Letters: The invasion of Ukraine is a resounding call for Africa


The invasion of Ukraine, a cry of alarm for Africa
The ECONOMIC shocks of the invasion of Ukraine have negative implications for African economies and non-energy producing countries.

Russia’s invasion of Ukraine and the resulting conflict created an economic vortex for the entire world.

Reports indicate that since the start of the invasion of Ukraine, at least 10 million people have been displaced from their homes, creating a humanitarian crisis.

The invasion is a source of concern for African countries, many of which have ties to Russia, which has given them military support in their respective struggles for independence.

Several of them, like Zimbabwe, abstained from voting against invading Ukraine for fear of straining relations with Moscow.

The harmful effects of the invasion of Ukraine come from the economic contagion resulting from globalization.

Countries that depended on Ukraine and Russia for their exports will record lower exports and, therefore, lower incomes. Prior to its invasion, Ukraine had been a hub of higher-level education for African countries.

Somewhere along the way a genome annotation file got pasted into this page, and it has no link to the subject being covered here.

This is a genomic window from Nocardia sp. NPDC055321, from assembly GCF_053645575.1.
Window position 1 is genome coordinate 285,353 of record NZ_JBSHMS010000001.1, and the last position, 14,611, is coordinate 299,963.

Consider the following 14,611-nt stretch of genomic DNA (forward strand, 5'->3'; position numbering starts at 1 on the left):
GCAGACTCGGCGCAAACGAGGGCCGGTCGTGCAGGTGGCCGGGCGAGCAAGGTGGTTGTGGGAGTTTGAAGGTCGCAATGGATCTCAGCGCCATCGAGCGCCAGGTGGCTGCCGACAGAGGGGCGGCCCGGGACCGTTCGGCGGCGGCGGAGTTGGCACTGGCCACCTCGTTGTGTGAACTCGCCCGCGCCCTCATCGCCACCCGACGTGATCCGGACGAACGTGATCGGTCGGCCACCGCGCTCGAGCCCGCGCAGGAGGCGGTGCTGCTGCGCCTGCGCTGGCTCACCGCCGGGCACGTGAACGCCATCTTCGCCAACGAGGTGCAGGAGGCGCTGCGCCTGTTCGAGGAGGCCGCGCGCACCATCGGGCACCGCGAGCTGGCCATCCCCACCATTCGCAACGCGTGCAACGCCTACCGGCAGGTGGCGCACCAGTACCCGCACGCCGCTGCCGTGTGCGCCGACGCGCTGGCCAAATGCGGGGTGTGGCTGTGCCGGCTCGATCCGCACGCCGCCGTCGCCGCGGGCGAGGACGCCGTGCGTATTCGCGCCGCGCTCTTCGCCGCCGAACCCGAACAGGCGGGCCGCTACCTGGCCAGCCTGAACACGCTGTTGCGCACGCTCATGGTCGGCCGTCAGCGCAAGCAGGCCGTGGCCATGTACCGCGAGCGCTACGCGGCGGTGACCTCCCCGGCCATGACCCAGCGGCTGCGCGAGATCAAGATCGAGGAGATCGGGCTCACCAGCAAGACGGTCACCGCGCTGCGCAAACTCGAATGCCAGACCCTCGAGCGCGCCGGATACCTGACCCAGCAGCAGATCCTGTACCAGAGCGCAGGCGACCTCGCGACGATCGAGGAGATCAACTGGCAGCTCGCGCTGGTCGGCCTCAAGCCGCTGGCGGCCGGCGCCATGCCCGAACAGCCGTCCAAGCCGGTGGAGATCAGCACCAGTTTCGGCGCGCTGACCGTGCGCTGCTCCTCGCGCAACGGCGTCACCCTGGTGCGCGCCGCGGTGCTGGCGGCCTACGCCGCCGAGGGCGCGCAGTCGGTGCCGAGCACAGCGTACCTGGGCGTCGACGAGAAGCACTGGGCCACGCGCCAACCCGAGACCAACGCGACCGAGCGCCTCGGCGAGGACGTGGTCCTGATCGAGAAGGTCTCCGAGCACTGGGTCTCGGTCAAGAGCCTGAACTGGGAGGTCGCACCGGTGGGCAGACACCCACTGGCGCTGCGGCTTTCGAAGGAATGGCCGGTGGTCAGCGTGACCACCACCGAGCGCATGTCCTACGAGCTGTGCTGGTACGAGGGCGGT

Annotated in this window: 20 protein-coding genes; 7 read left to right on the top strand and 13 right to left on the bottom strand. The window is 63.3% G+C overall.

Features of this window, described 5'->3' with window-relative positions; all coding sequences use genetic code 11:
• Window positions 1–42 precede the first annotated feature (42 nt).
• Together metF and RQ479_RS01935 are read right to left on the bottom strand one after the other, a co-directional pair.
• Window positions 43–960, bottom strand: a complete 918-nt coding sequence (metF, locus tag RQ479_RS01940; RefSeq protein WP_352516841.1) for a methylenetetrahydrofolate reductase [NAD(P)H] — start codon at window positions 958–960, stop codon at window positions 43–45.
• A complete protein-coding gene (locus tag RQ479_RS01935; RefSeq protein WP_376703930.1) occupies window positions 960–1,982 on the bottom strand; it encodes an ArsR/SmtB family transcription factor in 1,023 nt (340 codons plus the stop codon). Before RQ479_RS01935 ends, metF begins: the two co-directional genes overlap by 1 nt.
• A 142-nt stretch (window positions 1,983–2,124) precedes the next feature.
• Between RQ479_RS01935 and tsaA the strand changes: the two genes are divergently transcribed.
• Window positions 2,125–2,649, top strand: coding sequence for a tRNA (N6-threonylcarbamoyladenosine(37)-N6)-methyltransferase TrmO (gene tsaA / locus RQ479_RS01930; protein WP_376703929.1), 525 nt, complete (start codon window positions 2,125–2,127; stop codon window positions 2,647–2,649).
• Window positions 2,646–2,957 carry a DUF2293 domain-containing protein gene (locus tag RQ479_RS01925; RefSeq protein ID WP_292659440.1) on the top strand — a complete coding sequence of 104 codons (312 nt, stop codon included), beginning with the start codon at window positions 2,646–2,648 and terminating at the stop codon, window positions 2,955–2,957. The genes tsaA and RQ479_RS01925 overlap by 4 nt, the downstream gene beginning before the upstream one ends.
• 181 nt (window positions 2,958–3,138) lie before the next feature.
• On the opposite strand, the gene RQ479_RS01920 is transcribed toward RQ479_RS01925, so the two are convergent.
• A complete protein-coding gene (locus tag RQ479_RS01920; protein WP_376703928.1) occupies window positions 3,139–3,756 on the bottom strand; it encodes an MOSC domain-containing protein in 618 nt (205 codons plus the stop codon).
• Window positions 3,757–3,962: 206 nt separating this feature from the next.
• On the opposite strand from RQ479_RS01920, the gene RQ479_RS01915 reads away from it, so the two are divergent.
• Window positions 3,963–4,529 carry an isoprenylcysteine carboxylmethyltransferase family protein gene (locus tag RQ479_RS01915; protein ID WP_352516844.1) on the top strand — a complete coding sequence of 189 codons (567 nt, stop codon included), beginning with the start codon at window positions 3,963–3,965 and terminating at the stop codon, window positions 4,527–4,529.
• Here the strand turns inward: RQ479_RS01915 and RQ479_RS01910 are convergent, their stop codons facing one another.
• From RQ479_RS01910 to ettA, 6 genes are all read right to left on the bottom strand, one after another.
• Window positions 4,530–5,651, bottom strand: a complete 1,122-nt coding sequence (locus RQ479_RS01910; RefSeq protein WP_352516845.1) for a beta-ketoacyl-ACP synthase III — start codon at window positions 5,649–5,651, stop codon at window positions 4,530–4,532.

After the invasion of Ukraine, the prices of raw materials and energy have risen sharply, which will reduce the ability of developing countries to compete in world markets.

The diversification of African economies is no longer optional. It should be considered mandatory. That’s if the invasion of Ukraine taught the world anything.

The invasion of Ukraine showed the world what can go wrong when nations become too comfortable in their dependence on other countries for their economic well-being.

This invasion that began to look like a war for territory that historically belonged to the Soviet Union took on a moral narrative.

A globalized world works best when all countries cooperate. When one or more of these countries go rogue and say they are invading their neighbor, the other countries can strangle the aggressor’s economy until they decide to behave in a more acceptable way.

But what happens when this aggressor plays a vital role in the global economy by supplying more than 60% of Europe’s gas and energy needs? This is not a rhetorical question.

The answer to the question played for the world to see. Economic powers like Germany condemned Russian aggression against Ukraine, but hesitated to turn off Russian gas taps.

The United States banned Russian oil, but it was never really a big buyer of Russia’s black gold to begin with. Britain has sought oil from Saudi Arabia much to the chagrin and outcry of that country’s opposition politicians over the Arab country’s human rights record.